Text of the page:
Book Review by Frank O’Shea
Anne Griffin: WHEN ALL IS SAID. Hodder & Stoughton 2019. 266 pp.
ISBN: 978 1 473 68300 6
If you are even vaguely familiar with small-town Ireland, you probably know Maurice Hannigan, the first person narrator in this quite magnificent story. He is the man who came from nothing, who regarded school as a waste of time, but managed by hard work and innate cuteness to build up a fortune in land and property. He wasn’t a cheat, but would take ruthless advantage of any of his neighbours who happened to be in temporary trouble. Now aged 84, he appears to have no friends in the town, his only contacts the local solicitors, real estate agents and finance managers.
But though he is a peculiarly Irish combination of ruthless businessman and what we used to call ‘cute hoor’, you can’t help but like Maurice, or at least sympathise with him. He knows he is not popular or conventionally clever – he finished school at ten and more than half a century later, discovered that he was dyslexic – and is aware that many people of his age have friends where he has only casual contacts. Now he has made a decision and we join him in a number of toasts to people of significance in his long life.
First is his older brother Tony, his hero and protector, who died of consumption as a teenager. Then there is his sister-in-law Noreen who has been committed to a mental asylum and his only son Kevin who is a successful journalist in America. Each is toasted as he recalls his relationship with them. “Maybe I’d have been happier if you’d been a gobshite. Chip off the old block. Then maybe I could’ve talked to you. Feck it, son, you really pulled the short straw with me. A cranky-arsed father who can’t read for shite.”
The other two are his wife Sadie and his stillborn daughter Molly. His life could be summed up by their story. Sadie, a few weeks from delivering their first, long-awaited child, feels that something is wrong in her pregnancy: the baby seems to have stopped moving. He tells her she should not worry and goes off to finalise an important business deal. When he returns some hours later to take Sadie to the hospital, it is too late. He convinces himself that he is responsible for Molly never seeing life and she haunts his thoughts from then on.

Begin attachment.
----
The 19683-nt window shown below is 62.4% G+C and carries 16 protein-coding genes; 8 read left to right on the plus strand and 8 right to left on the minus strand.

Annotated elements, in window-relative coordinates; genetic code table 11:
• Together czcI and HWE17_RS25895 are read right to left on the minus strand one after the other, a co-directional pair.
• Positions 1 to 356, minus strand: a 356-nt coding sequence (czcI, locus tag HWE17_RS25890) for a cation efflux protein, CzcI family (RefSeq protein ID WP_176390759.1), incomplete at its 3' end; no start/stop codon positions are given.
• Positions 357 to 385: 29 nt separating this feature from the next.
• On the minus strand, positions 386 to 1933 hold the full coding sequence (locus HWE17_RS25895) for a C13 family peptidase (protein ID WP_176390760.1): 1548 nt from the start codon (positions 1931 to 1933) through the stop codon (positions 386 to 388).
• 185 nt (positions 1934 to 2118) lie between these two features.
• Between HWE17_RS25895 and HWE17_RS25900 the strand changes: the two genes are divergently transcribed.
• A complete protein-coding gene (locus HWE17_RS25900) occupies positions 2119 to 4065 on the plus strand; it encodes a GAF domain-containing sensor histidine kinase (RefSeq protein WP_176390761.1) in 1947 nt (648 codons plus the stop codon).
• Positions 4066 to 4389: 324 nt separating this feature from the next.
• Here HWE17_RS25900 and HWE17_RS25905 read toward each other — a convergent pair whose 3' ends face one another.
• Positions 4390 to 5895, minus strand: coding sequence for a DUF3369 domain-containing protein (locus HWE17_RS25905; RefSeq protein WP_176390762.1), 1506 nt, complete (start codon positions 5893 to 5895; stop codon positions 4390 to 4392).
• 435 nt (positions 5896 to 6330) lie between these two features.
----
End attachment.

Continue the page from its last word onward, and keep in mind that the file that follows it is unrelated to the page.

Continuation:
The chapter on Sadie is the final one and the saddest in many ways as Maurice tells us he is unable to live without her.
The deep-down kind of love that holds on to your bones and digs itself right in under your fingernails, as hard to budge as the years of compacted earth. … Loneliness, that fecker again, wreaking his havoc on us mortals. It’s worse than any disease, gnawing away at our bones as we sleep, plaguing our minds when awake.
He has never been unfaithful but realises how badly he has treated her, reprising how he would refuse to buy her ice cream for her dessert or a cup of Earl Grey tea at the end of a hotel dinner.
The reader can only marvel at a young woman who can so inhabit the inner world of a lonely old man the way that Anne Griffin does. This is her first book and she joins the long list of new Irish writers – Anna Burns, Sally Rooney, Paraic O’Donnell, Liz Nugent, Donal Ryan – who have stormed the literary world in recent years.
This is a sad book certainly, but it is the sadness of an old man who admits his own inadequacies and realises what his business success has cost him. The structure of five toasts for five different people allows us to meet each of them and learn how their life was affected by Maurice. He loved them all and wanted only the best for them, but all suffered in different ways from his love. For all that, he admits that he is the problem and does so with black humour and without any attempt to excuse his own culpability.
What a first book!